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Slot machine maker IGT signals interest in US sports betting

IGT, the world’s dominant slot-machine manufacturer, is ready to jump into the promising sports-wagering business in the United States.

Now that the Supreme Court has struck down the Professional and Amateur Sports Protection Act, states will be able to establish their own sports-betting systems.

Tuesday’s first-quarter IGT earnings call left little doubt that the London-based company would be a player in providing technology for sports betting, competing head to head with Las Vegas-based rival Scientific Games.

“Our offering is in pretty good shape,” IGT CEO Marco Sala said in a call with investors Tuesday.

He noted that IGT already has an end-to-end sports betting system in place in Italy and that its platform includes distribution and mobile solutions that have been tested and licensed in the United States. IGT developed the platform and system used by MGM Resorts International properties and that company has indicated it would explore the prospects for expansion in Michigan, Mississippi, Massachusetts and Maryland.

“The timing and size of sports betting in the United States is an open question,” Sala said, noting that IGT has submitted the only bid to provide sports betting in Rhode Island through the state-operated lottery.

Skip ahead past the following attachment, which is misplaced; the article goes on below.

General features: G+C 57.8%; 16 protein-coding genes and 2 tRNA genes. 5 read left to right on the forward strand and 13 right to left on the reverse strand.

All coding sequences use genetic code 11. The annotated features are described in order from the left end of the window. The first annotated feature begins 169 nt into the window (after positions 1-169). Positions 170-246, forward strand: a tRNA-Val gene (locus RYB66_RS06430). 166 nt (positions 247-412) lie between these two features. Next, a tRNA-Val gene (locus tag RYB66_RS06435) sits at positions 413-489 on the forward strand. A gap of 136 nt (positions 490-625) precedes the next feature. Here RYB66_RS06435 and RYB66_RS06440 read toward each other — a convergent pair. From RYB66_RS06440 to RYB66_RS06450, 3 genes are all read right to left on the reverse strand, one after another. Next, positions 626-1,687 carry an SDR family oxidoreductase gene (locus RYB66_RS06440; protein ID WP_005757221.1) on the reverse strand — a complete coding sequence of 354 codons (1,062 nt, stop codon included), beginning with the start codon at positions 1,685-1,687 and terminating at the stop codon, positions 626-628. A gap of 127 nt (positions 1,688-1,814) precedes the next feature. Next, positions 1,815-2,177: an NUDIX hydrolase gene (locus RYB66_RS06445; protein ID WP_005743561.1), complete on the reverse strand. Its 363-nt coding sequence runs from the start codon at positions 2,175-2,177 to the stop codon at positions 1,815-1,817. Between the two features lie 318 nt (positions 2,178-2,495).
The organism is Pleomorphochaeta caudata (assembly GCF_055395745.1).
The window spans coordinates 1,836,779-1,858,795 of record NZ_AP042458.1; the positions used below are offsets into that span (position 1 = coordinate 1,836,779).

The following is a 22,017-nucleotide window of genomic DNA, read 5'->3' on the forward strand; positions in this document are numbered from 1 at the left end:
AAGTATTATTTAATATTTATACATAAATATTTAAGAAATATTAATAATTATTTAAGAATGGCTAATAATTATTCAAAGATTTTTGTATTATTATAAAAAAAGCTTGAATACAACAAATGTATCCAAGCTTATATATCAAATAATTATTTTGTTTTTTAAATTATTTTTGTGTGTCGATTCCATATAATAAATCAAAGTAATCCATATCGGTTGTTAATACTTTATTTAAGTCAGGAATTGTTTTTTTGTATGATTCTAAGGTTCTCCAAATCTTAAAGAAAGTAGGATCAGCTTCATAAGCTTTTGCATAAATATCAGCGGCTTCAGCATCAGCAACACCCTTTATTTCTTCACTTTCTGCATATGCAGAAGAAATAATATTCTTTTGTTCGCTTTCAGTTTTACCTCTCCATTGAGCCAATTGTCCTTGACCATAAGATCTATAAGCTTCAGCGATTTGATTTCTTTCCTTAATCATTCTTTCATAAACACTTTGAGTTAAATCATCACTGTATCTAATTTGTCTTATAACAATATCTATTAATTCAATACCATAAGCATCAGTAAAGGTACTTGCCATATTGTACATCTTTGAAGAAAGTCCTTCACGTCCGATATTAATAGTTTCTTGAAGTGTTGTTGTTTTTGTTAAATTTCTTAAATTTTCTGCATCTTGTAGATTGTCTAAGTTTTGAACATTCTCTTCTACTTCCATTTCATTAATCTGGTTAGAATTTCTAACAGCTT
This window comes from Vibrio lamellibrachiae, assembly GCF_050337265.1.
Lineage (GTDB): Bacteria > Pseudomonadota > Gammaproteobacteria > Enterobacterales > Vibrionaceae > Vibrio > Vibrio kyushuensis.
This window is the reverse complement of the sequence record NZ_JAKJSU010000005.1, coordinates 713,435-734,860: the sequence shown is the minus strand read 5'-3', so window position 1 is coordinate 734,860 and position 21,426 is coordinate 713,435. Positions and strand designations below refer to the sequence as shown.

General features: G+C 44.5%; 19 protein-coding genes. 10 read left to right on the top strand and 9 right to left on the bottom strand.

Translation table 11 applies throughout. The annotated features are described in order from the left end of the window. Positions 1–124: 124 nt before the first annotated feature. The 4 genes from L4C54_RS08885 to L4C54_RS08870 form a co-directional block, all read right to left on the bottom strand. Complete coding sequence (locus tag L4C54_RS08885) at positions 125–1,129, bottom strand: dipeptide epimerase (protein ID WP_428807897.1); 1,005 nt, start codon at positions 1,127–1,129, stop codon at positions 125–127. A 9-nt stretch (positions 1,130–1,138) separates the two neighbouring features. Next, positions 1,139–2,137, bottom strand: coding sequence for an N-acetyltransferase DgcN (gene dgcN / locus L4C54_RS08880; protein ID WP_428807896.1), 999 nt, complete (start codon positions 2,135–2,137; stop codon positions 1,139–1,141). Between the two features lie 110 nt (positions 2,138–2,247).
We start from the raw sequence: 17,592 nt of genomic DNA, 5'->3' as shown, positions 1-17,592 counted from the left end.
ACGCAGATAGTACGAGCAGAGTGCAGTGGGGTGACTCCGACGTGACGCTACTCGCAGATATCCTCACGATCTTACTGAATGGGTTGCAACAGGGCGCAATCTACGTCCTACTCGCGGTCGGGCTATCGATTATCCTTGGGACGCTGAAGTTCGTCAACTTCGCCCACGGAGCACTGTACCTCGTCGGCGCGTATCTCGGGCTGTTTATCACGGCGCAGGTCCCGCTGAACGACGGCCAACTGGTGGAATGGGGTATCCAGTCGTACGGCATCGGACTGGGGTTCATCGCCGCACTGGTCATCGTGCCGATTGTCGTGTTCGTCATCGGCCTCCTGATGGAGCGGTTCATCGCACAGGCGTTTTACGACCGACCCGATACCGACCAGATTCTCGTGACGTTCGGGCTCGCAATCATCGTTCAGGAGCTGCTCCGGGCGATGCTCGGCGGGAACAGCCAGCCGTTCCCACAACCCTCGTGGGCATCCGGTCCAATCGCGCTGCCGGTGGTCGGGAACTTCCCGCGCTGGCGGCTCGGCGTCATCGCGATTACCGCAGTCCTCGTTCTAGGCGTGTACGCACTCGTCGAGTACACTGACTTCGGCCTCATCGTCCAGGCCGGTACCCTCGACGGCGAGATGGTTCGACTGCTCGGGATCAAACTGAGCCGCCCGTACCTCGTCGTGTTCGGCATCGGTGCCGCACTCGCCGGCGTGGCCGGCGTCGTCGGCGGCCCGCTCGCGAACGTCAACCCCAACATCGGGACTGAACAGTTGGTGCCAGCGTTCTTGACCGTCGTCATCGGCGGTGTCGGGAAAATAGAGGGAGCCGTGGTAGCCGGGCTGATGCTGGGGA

Most of IGT’s sports-betting strategies will emanate from Las Vegas.

The company managed more than $12 billion in sports bets in 2017.

With questions of sports betting volume, timing and market share still unanswered, IGT didn’t change its projected cash flow outlook of between $1.7 billion and $1.78 billion for the year.

The company capitalized on shipping slot machine units to MGM Cotai, which opened in the first quarter, and expects to duplicate that with the opening of MGM Springfield in Massachusetts in the third quarter of this year.

Adjusting for fluctuations in currency exchanges, IGT reported net income of $251 million, or 15 cents a share, on revenue of $1.21 billion for the quarter that ended March 31. That compares with net income of $371 million, 29 cents a share, on revenue of $1.15 billion for the same quarter a year earlier.

The company shipped 3,716 gaming machine units during the quarter compared with 3,944 units in the same period a year earlier. New and expansion unit sales were down from 1,157 to 1,024 on fewer openings. While there is continued growth in replacement units to casino customers, there was an overall decline due to fewer sales of video lottery terminals in Canada and Oregon.

IGT is paying a 20-cent-per-share dividend on June 19 to shareholders of record on June 5.

IGT shares closed down $1.35, 4.5 percent, to $28.46 a share on heavy trading Tuesday. After hours, the stock rebounded by 22 cents, 0.8 percent, to $28.68.

Contact Richard N. Velotta at rvelotta@reviewjournal.com or 702-477-3893. Follow @RickVelotta on Twitter.

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